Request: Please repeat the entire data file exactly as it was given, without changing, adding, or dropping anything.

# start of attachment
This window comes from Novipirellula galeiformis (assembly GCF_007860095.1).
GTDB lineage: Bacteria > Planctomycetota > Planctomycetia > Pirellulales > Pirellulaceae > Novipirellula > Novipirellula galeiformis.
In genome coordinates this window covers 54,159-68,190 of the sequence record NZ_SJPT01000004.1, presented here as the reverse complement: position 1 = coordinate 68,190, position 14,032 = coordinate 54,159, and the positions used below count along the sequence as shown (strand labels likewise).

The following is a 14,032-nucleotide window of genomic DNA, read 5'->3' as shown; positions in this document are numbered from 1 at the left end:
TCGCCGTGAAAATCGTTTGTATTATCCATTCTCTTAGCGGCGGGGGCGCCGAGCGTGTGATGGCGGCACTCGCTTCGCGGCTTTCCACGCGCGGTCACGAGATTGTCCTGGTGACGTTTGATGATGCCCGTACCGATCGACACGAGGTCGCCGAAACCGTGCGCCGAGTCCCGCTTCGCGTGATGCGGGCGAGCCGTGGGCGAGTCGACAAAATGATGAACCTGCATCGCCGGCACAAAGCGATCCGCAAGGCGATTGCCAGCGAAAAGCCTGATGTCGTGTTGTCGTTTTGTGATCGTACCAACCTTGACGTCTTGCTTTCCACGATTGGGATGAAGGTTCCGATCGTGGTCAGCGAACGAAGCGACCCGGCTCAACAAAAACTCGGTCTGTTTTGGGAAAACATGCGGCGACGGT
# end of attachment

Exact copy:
This window comes from Novipirellula galeiformis (assembly GCF_007860095.1).
GTDB lineage: Bacteria > Planctomycetota > Planctomycetia > Pirellulales > Pirellulaceae > Novipirellula > Novipirellula galeiformis.
In genome coordinates this window covers 54,159-68,190 of the sequence record NZ_SJPT01000004.1, presented here as the reverse complement: position 1 = coordinate 68,190, position 14,032 = coordinate 54,159, and the positions used below count along the sequence as shown (strand labels likewise).

The following is a 14,032-nucleotide window of genomic DNA, read 5'->3' as shown; positions in this document are numbered from 1 at the left end:
TCGCCGTGAAAATCGTTTGTATTATCCATTCTCTTAGCGGCGGGGGCGCCGAGCGTGTGATGGCGGCACTCGCTTCGCGGCTTTCCACGCGCGGTCACGAGATTGTCCTGGTGACGTTTGATGATGCCCGTACCGATCGACACGAGGTCGCCGAAACCGTGCGCCGAGTCCCGCTTCGCGTGATGCGGGCGAGCCGTGGGCGAGTCGACAAAATGATGAACCTGCATCGCCGGCACAAAGCGATCCGCAAGGCGATTGCCAGCGAAAAGCCTGATGTCGTGTTGTCGTTTTGTGATCGTACCAACCTTGACGTCTTGCTTTCCACGATTGGGATGAAGGTTCCGATCGTGGTCAGCGAACGAAGCGACCCGGCTCAACAAAAACTCGGTCTGTTTTGGGAAAACATGCGGCGACGGT